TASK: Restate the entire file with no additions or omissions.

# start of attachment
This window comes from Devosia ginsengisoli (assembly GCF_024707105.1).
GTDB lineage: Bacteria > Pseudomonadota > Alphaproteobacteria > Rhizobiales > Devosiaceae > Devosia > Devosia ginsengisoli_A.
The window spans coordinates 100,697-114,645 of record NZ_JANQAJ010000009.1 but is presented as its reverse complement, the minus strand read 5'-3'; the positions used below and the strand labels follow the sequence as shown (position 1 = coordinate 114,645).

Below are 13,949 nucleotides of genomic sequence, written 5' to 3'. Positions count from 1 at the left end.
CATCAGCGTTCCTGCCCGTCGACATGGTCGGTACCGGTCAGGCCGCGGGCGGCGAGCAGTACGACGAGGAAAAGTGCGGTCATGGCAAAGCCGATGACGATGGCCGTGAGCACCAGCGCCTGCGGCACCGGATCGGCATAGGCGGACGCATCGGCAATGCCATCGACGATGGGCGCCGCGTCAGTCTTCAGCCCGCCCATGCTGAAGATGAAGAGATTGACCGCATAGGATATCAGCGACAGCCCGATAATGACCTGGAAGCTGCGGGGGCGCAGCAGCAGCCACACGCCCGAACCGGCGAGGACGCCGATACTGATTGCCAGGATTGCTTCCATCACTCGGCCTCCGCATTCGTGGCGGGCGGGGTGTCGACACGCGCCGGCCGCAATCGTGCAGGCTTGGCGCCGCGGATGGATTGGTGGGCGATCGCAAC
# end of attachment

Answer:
This window comes from Devosia ginsengisoli (assembly GCF_024707105.1).
GTDB lineage: Bacteria > Pseudomonadota > Alphaproteobacteria > Rhizobiales > Devosiaceae > Devosia > Devosia ginsengisoli_A.
The window spans coordinates 100,697-114,645 of record NZ_JANQAJ010000009.1 but is presented as its reverse complement, the minus strand read 5'-3'; the positions used below and the strand labels follow the sequence as shown (position 1 = coordinate 114,645).

Below are 13,949 nucleotides of genomic sequence, written 5' to 3'. Positions count from 1 at the left end.
CATCAGCGTTCCTGCCCGTCGACATGGTCGGTACCGGTCAGGCCGCGGGCGGCGAGCAGTACGACGAGGAAAAGTGCGGTCATGGCAAAGCCGATGACGATGGCCGTGAGCACCAGCGCCTGCGGCACCGGATCGGCATAGGCGGACGCATCGGCAATGCCATCGACGATGGGCGCCGCGTCAGTCTTCAGCCCGCCCATGCTGAAGATGAAGAGATTGACCGCATAGGATATCAGCGACAGCCCGATAATGACCTGGAAGCTGCGGGGGCGCAGCAGCAGCCACACGCCCGAACCGGCGAGGACGCCGATACTGATTGCCAGGATTGCTTCCATCACTCGGCCTCCGCATTCGTGGCGGGCGGGGTGTCGACACGCGCCGGCCGCAATCGTGCAGGCTTGGCGCCGCGGATGGATTGGTGGGCGATCGCAAC